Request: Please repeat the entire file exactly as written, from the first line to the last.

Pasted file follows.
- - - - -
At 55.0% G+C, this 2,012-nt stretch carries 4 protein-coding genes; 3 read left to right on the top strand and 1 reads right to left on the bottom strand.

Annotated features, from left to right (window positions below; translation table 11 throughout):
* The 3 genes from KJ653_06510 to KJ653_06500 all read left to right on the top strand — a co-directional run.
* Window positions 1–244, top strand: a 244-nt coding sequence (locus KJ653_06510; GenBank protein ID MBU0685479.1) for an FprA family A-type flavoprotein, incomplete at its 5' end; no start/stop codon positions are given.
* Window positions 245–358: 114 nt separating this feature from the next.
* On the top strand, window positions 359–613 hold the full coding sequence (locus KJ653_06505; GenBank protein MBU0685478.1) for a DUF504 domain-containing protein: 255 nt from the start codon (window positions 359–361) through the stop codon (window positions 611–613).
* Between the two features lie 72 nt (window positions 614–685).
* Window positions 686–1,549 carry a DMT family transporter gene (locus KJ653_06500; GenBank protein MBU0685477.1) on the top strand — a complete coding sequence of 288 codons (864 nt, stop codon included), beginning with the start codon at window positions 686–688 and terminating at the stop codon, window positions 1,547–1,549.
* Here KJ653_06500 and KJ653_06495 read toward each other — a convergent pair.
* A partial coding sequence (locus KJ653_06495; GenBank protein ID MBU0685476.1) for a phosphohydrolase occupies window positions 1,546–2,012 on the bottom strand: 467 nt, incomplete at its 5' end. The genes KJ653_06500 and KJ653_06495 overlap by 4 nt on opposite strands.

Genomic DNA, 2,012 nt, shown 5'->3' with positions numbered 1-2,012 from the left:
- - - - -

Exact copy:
At 55.0% G+C, this 2,012-nt stretch carries 4 protein-coding genes; 3 read left to right on the top strand and 1 reads right to left on the bottom strand.

Annotated features, from left to right (window positions below; translation table 11 throughout):
* The 3 genes from KJ653_06510 to KJ653_06500 all read left to right on the top strand — a co-directional run.
* Window positions 1–244, top strand: a 244-nt coding sequence (locus KJ653_06510; GenBank protein ID MBU0685479.1) for an FprA family A-type flavoprotein, incomplete at its 5' end; no start/stop codon positions are given.
* Window positions 245–358: 114 nt separating this feature from the next.
* On the top strand, window positions 359–613 hold the full coding sequence (locus KJ653_06505; GenBank protein MBU0685478.1) for a DUF504 domain-containing protein: 255 nt from the start codon (window positions 359–361) through the stop codon (window positions 611–613).
* Between the two features lie 72 nt (window positions 614–685).
* Window positions 686–1,549 carry a DMT family transporter gene (locus KJ653_06500; GenBank protein MBU0685477.1) on the top strand — a complete coding sequence of 288 codons (864 nt, stop codon included), beginning with the start codon at window positions 686–688 and terminating at the stop codon, window positions 1,547–1,549.
* Here KJ653_06500 and KJ653_06495 read toward each other — a convergent pair.
* A partial coding sequence (locus KJ653_06495; GenBank protein ID MBU0685476.1) for a phosphohydrolase occupies window positions 1,546–2,012 on the bottom strand: 467 nt, incomplete at its 5' end. The genes KJ653_06500 and KJ653_06495 overlap by 4 nt on opposite strands.

Genomic DNA, 2,012 nt, shown 5'->3' with positions numbered 1-2,012 from the left: